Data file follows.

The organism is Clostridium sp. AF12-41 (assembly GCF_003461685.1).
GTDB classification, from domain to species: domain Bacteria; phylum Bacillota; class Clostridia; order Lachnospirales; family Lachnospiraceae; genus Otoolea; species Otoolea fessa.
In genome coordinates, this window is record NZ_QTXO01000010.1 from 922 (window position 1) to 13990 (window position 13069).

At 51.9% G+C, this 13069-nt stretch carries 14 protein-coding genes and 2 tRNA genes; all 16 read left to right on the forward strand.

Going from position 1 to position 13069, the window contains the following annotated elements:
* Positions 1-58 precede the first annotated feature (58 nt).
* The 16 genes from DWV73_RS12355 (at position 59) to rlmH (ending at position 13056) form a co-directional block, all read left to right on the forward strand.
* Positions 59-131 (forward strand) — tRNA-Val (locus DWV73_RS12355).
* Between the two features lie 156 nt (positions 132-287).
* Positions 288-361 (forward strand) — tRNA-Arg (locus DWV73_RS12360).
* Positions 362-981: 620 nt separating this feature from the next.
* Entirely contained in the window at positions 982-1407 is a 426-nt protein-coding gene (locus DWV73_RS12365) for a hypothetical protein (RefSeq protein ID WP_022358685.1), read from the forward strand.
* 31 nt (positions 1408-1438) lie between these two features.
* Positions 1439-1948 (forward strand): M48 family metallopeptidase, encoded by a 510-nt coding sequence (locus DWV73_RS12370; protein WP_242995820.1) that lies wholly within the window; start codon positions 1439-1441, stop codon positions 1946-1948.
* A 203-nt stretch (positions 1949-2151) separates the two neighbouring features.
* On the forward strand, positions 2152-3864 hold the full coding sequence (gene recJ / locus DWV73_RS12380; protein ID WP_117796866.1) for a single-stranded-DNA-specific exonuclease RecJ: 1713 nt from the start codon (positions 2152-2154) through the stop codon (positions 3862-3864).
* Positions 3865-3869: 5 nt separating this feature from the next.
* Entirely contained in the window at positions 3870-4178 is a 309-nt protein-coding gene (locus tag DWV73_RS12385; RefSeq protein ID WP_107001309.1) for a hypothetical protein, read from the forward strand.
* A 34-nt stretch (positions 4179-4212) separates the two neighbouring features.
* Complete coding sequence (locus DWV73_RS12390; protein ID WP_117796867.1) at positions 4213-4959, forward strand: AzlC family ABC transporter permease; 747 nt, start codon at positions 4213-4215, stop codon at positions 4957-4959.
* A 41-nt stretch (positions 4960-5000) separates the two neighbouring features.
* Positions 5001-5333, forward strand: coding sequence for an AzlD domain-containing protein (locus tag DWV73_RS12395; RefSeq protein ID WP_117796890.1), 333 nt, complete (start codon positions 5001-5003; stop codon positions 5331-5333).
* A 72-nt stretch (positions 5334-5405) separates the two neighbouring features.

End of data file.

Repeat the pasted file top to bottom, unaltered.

The organism is Clostridium sp. AF12-41 (assembly GCF_003461685.1).
GTDB classification, from domain to species: domain Bacteria; phylum Bacillota; class Clostridia; order Lachnospirales; family Lachnospiraceae; genus Otoolea; species Otoolea fessa.
In genome coordinates, this window is record NZ_QTXO01000010.1 from 922 (window position 1) to 13990 (window position 13069).

At 51.9% G+C, this 13069-nt stretch carries 14 protein-coding genes and 2 tRNA genes; all 16 read left to right on the forward strand.

Going from position 1 to position 13069, the window contains the following annotated elements:
* Positions 1-58 precede the first annotated feature (58 nt).
* The 16 genes from DWV73_RS12355 (at position 59) to rlmH (ending at position 13056) form a co-directional block, all read left to right on the forward strand.
* Positions 59-131 (forward strand) — tRNA-Val (locus DWV73_RS12355).
* Between the two features lie 156 nt (positions 132-287).
* Positions 288-361 (forward strand) — tRNA-Arg (locus DWV73_RS12360).
* Positions 362-981: 620 nt separating this feature from the next.
* Entirely contained in the window at positions 982-1407 is a 426-nt protein-coding gene (locus DWV73_RS12365) for a hypothetical protein (RefSeq protein ID WP_022358685.1), read from the forward strand.
* 31 nt (positions 1408-1438) lie between these two features.
* Positions 1439-1948 (forward strand): M48 family metallopeptidase, encoded by a 510-nt coding sequence (locus DWV73_RS12370; protein WP_242995820.1) that lies wholly within the window; start codon positions 1439-1441, stop codon positions 1946-1948.
* A 203-nt stretch (positions 1949-2151) separates the two neighbouring features.
* On the forward strand, positions 2152-3864 hold the full coding sequence (gene recJ / locus DWV73_RS12380; protein ID WP_117796866.1) for a single-stranded-DNA-specific exonuclease RecJ: 1713 nt from the start codon (positions 2152-2154) through the stop codon (positions 3862-3864).
* Positions 3865-3869: 5 nt separating this feature from the next.
* Entirely contained in the window at positions 3870-4178 is a 309-nt protein-coding gene (locus tag DWV73_RS12385; RefSeq protein ID WP_107001309.1) for a hypothetical protein, read from the forward strand.
* A 34-nt stretch (positions 4179-4212) separates the two neighbouring features.
* Complete coding sequence (locus DWV73_RS12390; protein ID WP_117796867.1) at positions 4213-4959, forward strand: AzlC family ABC transporter permease; 747 nt, start codon at positions 4213-4215, stop codon at positions 4957-4959.
* A 41-nt stretch (positions 4960-5000) separates the two neighbouring features.
* Positions 5001-5333, forward strand: coding sequence for an AzlD domain-containing protein (locus tag DWV73_RS12395; RefSeq protein ID WP_117796890.1), 333 nt, complete (start codon positions 5001-5003; stop codon positions 5331-5333).
* A 72-nt stretch (positions 5334-5405) separates the two neighbouring features.